Chesapeake Bay Preservation Act Regulations
Amended to Address Climate Change and Tree Protection


UPDATE, August 30, 2021: The Final Regulations were published in The Virginia Register of Regulations on August 30, 2021 and will be effective September 29, 2021.


Chesapeake bay act studies

The changes to CBPA regulations will impact projects across eastern Virginia that have Resource Protection Areas, like this one.

Wetland Studies and Solutions, Inc. (WSSI) has been involved in Virginia’s updates to the Chesapeake Bay Preservation Area (CBPA) Designation and Management Regulations (9VAC25-830), as the climate change and tree protection-focused amendments have significant land use implications. The Virginia State Water Control Board adopted the changes on June 29, 2021; we anticipate the state will publish the new regulations in the Virginia Register soon, and they will be in effect 30 days thereafter. Our synopsis of the changes at the state-level is below. Local implementation will vary; we will provide updates in future editions of Field Notes.

When is this happening?

Local governments will have no more than three years from the effective date to incorporate these regulations into their own ordinances. The Virginia Department of Environmental Quality (DEQ) will publish guidance during that three-year window, and may provide training that the local governments have requested. Also in that three-year period, DEQ plans to reconvene the Stakeholder Advisory Group (SAG) to provide comment on Guidance Documents that DEQ will publish to provide clarification on regulatory language the SAG has deemed ambiguous or contradictory.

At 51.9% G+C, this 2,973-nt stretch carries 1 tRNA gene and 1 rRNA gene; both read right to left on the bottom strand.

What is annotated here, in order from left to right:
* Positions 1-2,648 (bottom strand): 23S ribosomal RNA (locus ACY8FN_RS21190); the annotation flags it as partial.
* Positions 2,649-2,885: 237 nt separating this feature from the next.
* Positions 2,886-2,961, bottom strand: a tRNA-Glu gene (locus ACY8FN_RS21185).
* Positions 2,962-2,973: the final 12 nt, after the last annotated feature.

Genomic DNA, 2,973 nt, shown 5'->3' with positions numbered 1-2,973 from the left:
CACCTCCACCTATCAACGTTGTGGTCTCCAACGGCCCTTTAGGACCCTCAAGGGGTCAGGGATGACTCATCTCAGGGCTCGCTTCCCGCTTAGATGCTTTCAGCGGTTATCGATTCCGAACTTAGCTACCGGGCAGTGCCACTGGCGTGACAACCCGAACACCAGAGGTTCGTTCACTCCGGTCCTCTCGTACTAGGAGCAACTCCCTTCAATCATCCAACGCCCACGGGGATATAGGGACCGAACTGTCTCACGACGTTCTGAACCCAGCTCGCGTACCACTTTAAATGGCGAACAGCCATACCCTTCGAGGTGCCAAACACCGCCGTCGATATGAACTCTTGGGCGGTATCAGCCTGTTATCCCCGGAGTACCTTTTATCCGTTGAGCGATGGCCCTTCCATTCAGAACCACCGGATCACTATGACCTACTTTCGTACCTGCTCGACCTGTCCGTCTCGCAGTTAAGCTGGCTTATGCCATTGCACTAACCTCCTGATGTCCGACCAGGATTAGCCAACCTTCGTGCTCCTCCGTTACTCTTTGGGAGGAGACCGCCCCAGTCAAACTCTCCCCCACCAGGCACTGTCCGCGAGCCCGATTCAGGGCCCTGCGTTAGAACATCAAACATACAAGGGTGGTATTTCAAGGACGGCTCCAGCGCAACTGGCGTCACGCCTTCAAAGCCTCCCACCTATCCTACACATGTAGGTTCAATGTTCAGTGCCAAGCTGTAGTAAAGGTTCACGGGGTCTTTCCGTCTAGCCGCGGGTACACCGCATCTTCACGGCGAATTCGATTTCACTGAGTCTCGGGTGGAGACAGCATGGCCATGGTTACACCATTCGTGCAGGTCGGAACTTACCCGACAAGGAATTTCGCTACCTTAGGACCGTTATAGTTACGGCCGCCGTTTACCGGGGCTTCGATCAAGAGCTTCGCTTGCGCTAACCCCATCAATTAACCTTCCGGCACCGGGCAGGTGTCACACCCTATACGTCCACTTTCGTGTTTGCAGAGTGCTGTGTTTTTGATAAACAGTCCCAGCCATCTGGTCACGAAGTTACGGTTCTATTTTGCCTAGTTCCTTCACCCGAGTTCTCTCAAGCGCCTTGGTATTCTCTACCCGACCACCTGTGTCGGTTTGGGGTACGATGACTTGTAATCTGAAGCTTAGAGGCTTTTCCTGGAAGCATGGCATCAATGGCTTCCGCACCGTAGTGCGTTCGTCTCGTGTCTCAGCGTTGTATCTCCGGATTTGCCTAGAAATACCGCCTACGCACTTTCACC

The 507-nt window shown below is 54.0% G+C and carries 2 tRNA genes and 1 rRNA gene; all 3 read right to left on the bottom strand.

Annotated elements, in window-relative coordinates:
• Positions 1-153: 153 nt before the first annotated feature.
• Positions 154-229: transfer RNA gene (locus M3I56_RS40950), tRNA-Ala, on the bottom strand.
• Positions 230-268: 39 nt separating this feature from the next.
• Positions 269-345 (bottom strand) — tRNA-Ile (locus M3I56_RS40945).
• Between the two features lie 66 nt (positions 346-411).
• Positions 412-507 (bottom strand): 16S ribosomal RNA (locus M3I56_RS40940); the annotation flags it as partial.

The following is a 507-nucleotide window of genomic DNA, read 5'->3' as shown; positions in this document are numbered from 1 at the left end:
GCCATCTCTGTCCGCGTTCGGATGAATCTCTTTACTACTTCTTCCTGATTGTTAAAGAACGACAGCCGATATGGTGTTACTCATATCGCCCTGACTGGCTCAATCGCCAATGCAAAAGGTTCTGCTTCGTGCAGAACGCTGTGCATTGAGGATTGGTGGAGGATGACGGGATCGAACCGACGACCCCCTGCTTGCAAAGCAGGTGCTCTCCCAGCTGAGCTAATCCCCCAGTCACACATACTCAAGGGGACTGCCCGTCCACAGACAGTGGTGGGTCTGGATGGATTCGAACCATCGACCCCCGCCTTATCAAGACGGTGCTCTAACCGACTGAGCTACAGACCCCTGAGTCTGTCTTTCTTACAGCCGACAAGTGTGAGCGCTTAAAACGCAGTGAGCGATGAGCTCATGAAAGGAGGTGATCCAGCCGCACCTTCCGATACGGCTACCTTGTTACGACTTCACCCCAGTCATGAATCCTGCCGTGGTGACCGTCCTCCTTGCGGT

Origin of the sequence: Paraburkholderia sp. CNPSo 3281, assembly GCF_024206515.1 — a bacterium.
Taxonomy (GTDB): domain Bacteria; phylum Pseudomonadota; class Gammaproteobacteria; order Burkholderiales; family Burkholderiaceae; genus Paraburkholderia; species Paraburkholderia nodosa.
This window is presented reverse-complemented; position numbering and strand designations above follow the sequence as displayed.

There appears to be nothing prohibiting a locality from adopting these regulations sooner than the three-year deadline; WSSI will be coordinating with localities to learn of their own schedules for adoption of the regulations.

How did we get here?

As noted in our December 2020 Field Notes, House Bill 504 from the 2020 General Assembly spurred DEQ to draft amendment language. The suggested text was made public on November 24, shared with the public in a November 29 webinar, then discussed in the virtual State Water Control Board (SWCB) meeting on December 9, 2020. The public comment period for the draft language was open February 1 – May 3, 2021.

The SWCB unanimously decided to further engage the public through the SAG that met May 13-14, 2021; WSSI participated in the SAG and also provided written comments. On June 7, 2021, DEQ released the revised draft regulations for climate change and tree protection.

Public comment at the subsequent June 29, 2021 SWCB hearing fell generally into two groups: those who advocated for additional refinement to address vagueness in the proposed language (including local governments and industry groups) and those in favor of approval as presented. After input from DEQ staff and deliberation, the SWCB voted unanimously to approve the revised regulations.

“Coastal Resilience and Adaptation to Sea-level Rise and Climate Change Criteria”

DEQ’s revisions included the following adjustments:

  1. Property protection and improvements will be allowed in the RPA as long as stormwater controls are incorporated into the project, as well as other mitigative measures such as: acceptable fill materials, grading and slopes no greater than necessary, and consistency with floodplain management requirements. (This is in keeping with WSSI staff recommendation for revisions to allow for fill and be consistent with the Virginia Coastal Resilience Master Planning Framework, 2020).